According to another embodiment of this aspect of the invention, therefore, a method of clasifying photographic transparencies prior to printing onto photosensitive print material comprises scanning each transparency with a beam of light instantaneously covering not more than one-tenth of the area of the transparency, allowing the beam after transmission by the transparency to fall on a photocell, deriving from the electrical output of said photocell an electrical signal logarithmically related to the intensity of light incident on said photocell, applying said electrical signal to one terminal of a capacitor, the other terminal of which is connected to a circuit providing an indication sensitive to asymmetry in the alternating component of said signal and classifying the transparency in accordance with said indication.

By sensitive to asymmetry, it is intended to convey that the said circuit provides an indication sensitive to the phase of second harmonic present in an alternating component of electrical signal applied to said circuit. In one form, the circuit may comprise sub-circuits responsive respectively to positive and negative values of said electrical signal, said responses being substantially independent of signal amplitude.

In one form, the circuit may comprise sub-circuits rectifying positive-going and negative-going values of said electrical signal, the direct-current outputs obtained as a result of said rectification being of opposite polarity and being combined in an adding circuit. Said direct-current outputs substantially cancel in respect of electrical signals of symmetrical form such as, for example, a sine wave, or rectangular wave of equal mark-space ratio. When an electrical signal of asymmetric form, such as a rectangular wave of unequal mark-space ratio is applied through said capacitor to said circuit, the said direct-current outputs are unequal and do not cancel.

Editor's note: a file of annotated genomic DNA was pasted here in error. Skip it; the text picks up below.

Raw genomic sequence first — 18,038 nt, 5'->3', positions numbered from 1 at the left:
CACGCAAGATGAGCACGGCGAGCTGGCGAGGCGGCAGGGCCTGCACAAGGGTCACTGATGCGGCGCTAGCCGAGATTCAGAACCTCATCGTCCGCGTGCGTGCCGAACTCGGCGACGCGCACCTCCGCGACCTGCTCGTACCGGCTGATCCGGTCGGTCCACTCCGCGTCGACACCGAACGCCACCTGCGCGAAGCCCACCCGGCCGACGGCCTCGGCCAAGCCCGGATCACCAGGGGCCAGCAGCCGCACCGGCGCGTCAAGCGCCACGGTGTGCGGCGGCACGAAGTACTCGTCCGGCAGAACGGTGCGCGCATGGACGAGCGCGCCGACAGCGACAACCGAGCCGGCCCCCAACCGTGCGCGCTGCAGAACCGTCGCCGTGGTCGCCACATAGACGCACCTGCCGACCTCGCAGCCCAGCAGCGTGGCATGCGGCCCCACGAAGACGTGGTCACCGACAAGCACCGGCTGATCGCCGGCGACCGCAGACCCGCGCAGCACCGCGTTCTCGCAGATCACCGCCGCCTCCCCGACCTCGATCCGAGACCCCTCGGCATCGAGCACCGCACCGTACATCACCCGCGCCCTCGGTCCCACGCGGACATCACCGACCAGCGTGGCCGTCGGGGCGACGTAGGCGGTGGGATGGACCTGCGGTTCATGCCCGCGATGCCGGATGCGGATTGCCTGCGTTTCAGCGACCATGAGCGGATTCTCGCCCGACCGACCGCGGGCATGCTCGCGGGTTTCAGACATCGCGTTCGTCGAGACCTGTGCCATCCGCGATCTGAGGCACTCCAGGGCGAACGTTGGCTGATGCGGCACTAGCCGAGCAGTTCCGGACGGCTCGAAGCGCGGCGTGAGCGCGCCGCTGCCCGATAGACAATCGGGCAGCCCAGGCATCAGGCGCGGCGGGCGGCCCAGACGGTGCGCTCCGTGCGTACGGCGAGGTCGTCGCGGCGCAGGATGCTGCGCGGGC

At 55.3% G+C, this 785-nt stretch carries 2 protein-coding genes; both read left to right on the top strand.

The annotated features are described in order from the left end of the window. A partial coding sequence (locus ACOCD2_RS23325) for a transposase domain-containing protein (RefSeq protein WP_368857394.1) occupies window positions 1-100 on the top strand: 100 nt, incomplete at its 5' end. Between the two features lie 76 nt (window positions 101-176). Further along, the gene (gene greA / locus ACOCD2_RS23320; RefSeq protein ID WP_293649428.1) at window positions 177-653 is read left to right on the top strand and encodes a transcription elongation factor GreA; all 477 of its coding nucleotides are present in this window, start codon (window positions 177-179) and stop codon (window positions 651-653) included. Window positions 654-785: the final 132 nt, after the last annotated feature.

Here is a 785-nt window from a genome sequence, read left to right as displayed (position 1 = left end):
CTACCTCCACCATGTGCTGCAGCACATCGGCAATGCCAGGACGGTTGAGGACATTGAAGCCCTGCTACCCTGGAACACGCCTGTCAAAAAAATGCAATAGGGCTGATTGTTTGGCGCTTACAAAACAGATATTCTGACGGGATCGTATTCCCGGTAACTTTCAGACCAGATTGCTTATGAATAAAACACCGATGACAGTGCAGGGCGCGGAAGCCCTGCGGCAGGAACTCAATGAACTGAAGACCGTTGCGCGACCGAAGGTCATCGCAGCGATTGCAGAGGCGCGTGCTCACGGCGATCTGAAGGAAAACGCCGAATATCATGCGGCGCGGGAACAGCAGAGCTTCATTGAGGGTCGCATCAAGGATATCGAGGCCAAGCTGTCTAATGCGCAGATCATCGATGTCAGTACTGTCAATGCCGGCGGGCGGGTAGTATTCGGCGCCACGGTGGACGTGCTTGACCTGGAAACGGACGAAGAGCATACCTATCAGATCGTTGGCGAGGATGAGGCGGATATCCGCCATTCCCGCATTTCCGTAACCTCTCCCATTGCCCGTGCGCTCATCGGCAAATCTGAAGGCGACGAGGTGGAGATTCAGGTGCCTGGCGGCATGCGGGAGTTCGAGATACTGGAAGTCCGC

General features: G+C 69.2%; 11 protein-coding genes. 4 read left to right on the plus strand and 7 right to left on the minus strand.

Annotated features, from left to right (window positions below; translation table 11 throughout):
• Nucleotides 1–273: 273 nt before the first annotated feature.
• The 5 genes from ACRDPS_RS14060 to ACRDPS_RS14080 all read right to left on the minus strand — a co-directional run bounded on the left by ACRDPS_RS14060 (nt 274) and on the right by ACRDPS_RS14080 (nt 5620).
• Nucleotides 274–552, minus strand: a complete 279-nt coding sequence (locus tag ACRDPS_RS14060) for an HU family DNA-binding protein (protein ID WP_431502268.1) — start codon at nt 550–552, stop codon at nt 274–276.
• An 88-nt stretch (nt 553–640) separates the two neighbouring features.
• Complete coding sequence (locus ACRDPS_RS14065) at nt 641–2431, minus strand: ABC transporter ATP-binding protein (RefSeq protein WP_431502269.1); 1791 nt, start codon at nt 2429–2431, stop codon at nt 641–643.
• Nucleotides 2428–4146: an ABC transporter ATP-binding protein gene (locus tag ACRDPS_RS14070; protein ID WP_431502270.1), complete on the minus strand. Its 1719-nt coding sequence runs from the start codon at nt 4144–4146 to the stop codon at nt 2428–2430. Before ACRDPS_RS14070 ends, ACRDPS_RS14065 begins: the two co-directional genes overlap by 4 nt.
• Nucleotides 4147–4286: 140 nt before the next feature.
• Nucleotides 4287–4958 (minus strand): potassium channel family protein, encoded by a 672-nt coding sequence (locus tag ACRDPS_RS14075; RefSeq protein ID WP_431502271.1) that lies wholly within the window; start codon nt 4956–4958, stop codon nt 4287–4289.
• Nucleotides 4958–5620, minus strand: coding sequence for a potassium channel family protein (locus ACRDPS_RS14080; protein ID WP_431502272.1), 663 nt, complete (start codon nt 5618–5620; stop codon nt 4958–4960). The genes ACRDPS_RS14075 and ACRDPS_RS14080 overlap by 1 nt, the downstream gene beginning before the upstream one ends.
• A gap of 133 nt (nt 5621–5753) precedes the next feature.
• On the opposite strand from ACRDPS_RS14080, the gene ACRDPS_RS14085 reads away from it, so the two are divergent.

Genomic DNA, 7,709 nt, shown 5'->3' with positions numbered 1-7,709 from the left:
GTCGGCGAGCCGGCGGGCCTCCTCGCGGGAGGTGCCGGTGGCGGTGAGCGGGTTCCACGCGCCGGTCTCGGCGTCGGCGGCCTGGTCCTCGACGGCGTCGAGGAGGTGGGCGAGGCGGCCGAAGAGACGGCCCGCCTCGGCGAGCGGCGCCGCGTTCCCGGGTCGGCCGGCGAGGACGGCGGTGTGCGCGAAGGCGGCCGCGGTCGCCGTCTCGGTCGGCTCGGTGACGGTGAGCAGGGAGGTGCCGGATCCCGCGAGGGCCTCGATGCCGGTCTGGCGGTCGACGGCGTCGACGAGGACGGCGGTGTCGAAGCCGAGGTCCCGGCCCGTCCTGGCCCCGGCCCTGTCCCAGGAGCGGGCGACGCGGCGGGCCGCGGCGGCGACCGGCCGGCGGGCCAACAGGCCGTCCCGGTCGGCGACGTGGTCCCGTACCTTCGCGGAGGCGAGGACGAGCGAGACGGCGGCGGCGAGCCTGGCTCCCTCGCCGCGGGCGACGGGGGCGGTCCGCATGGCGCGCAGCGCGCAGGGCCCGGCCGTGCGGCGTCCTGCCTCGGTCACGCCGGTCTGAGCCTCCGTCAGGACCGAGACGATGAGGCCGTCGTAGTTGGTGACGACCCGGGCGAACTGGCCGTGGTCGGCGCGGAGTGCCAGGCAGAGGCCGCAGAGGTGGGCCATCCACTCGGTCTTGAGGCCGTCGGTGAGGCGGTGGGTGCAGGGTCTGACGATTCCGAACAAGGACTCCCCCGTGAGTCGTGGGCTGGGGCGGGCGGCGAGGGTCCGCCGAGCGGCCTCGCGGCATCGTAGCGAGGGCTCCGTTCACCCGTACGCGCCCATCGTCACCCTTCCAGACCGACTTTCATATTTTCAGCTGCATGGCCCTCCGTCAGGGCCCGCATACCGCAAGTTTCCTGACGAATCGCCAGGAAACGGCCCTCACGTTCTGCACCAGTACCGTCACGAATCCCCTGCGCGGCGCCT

It is moreover to be understood that whereas the performance of said circuit has been defined in terms of electrical signals of relatively simple form, it is to be used with electrical signals of complex form, i.e. containing harmonics of high order.

Alternative known circuit configurations capable of providing an indication sensitive to asymmetry in the alternating component of a signal are the Schmitt trigger and the long-tailed pair.

Each of these configurations provides two outputs which are complementary. The difference between these outputs, averaged over a period of time, may be taken as indicating the extent by which the proportion of time during which the waveform is positive exceeds the proportion during which it is negative. Said difference between the two outputs will fall substantially to zero when the circuit is excited by electrical signals of symmetrical form such as, for example, a sine wave, or rectangular wave of equal mark-space ratio. When an electrical signal of asymmetric form, such as a rectangular wave of unequal mark-space ratio is applied through said capacitor to said circuit, said two outputs are unequal and a difference indication is obtained.

The prescribed procedure may be applied separately and independently in respect of light of any or all of the colours red, green and blue. Alternatively or additionally, classification may be effected with red, green and blue light falling simultaneously on the photocell, the red, green and blue printing exposures each being adjusted 1n accordance with the single classification process.